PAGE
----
Physical activity may decrease immune cell activation and improve the health of the brain in people with Alzheimer’s disease.

While everyone will agree that a healthy lifestyle is beneficial, it’s unclear how physical activity can improve brain health, particularly in Alzheimer’s. The benefits may come about through a decrease in the activation of immune cells as per new research published in JNeurosci.

The brain’s microglia, which are immune cells are activated to eliminate foreign invaders and other debris from the brain. Over-activation can cause inflammation, damage to neurons or disrupt brain signaling. Exercise reduces aberrant activation in animals, but the link hasn’t been established in humans.

Casaletto et al. studied the relationship between physical activity and microglia activation 167 older adults from a variety of cognitive aging (majority non-demented) as part of the Rush Memory and Aging Project. The participants were monitored for activity throughout the day for up to ten days straight before annual cognitive tests. In postmortem brain tissue analysis the researchers examined microglia activity as well as AD pathology. The higher levels of physical activity were linked to less microglial activity, especially in the inferior temporal Grus which is the part of the brain most affected by AD. Physical activity had an increased impact on inflammation in people with more severe AD pathology. Future research will examine whether physical activity interventions modify the activation of microglia in AD patients.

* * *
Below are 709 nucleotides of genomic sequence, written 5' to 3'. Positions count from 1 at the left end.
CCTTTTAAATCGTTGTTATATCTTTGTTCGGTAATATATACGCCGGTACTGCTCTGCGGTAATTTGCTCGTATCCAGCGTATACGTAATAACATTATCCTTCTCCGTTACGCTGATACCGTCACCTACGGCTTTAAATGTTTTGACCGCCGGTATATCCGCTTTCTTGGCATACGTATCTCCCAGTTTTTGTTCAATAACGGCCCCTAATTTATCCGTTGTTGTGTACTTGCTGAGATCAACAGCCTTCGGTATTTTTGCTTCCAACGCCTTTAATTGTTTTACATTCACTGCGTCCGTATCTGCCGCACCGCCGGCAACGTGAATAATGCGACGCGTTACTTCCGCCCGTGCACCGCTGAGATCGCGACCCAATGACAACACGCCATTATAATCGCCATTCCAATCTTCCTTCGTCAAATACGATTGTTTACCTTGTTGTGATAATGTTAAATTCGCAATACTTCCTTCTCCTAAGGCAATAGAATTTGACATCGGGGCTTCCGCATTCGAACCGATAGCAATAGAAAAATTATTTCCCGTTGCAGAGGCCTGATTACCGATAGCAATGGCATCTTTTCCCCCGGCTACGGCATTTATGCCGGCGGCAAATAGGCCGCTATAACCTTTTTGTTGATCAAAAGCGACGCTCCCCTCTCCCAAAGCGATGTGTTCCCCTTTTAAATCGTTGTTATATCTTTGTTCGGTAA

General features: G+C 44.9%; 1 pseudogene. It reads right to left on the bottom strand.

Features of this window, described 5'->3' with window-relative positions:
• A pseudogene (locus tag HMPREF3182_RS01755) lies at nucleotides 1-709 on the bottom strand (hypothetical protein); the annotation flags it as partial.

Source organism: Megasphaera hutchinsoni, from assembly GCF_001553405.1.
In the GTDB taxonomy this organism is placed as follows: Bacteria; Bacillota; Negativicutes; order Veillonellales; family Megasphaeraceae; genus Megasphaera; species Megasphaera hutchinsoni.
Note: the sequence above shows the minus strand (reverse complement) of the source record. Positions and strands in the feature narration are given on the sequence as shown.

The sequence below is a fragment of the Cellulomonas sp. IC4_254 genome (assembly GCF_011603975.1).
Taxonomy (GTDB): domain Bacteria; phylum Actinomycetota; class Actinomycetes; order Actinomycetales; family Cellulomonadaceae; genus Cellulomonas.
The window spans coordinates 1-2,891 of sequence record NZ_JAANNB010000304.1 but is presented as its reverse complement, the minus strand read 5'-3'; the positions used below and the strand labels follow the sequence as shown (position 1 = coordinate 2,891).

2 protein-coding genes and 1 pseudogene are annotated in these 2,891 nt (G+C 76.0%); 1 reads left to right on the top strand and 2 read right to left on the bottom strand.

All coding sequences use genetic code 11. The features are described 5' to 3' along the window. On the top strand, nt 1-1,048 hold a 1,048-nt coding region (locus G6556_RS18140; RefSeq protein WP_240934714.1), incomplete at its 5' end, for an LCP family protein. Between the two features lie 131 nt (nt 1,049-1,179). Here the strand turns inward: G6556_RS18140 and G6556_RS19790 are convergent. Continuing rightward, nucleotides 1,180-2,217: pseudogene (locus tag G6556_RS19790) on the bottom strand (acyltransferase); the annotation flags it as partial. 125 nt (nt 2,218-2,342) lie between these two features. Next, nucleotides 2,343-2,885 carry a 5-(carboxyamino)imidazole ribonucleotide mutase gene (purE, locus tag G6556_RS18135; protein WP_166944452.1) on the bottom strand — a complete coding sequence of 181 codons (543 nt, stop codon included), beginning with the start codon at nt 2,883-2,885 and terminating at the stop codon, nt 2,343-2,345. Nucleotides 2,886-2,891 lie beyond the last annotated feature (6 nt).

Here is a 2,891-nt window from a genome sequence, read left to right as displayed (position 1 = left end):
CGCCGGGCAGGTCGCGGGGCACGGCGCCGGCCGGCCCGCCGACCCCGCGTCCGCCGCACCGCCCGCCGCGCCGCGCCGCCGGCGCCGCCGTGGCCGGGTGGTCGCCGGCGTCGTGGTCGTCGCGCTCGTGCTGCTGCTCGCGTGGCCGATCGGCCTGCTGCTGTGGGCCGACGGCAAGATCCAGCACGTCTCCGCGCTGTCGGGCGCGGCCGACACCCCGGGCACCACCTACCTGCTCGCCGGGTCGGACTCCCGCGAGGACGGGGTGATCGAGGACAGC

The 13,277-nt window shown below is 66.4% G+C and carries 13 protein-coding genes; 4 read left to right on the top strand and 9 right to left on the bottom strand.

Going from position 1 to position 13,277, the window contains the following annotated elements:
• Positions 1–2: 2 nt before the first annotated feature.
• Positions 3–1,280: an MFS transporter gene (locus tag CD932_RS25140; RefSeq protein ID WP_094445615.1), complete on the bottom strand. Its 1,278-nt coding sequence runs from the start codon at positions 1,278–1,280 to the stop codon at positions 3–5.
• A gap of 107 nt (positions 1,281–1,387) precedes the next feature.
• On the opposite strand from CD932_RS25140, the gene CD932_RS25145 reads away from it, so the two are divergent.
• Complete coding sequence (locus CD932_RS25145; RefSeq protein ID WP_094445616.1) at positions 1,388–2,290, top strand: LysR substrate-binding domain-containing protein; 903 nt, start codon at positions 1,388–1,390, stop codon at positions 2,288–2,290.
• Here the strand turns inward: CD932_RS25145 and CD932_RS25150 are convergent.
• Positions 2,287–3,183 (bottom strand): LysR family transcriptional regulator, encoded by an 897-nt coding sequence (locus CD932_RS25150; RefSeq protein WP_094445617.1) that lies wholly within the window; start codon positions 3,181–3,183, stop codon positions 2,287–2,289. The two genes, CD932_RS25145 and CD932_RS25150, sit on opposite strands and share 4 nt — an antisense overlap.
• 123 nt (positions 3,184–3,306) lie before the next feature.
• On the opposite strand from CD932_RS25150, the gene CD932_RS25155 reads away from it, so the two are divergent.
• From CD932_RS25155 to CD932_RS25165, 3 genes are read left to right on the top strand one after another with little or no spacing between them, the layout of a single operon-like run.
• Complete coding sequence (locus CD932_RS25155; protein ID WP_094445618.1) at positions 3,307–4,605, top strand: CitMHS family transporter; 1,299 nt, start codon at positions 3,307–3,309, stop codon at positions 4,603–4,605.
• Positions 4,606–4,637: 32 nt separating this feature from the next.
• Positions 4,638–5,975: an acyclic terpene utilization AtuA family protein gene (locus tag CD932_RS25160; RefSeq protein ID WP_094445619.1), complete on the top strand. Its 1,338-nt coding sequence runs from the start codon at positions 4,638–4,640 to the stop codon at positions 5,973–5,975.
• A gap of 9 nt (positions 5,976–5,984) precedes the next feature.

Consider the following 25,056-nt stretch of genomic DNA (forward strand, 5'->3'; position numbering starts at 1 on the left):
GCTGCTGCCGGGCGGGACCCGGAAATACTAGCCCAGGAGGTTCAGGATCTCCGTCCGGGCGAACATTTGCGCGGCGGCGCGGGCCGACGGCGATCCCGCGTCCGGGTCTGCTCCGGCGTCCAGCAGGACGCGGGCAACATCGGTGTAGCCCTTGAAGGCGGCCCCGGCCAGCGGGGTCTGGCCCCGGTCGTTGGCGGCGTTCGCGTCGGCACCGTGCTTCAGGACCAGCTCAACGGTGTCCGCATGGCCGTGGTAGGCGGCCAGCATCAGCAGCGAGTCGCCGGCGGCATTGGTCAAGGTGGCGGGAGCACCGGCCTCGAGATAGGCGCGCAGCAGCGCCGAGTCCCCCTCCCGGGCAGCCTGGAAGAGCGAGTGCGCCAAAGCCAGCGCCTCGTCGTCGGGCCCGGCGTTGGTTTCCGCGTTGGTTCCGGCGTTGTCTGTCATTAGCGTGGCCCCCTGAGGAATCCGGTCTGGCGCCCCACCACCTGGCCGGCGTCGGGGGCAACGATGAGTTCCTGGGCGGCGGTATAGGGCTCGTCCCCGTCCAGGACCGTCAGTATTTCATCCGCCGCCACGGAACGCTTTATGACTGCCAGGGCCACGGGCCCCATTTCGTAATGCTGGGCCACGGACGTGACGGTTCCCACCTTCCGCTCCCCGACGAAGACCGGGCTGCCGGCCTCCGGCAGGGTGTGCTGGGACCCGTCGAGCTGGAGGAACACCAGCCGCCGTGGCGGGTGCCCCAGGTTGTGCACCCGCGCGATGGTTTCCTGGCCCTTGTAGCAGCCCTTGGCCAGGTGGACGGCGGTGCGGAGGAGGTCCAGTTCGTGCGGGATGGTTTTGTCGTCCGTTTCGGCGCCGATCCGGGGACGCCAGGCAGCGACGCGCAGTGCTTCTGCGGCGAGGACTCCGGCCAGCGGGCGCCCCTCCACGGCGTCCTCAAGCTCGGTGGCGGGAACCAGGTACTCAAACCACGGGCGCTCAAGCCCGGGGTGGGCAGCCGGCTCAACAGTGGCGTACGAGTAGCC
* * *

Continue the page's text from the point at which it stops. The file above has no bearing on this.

Journal reference:

Casaletto, K.B., et al. (2021) Microglial correlates of late-life physical activity: Relationship to synaptic and cognitive aging in older adults. JNeurosci.

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Gemma Wilson

Gemma is a journalism graduate with keen interest in covering business news – specifically startups. She has as a keen eye for technologies and has predicted quite a few successful startups over the last couple of years.

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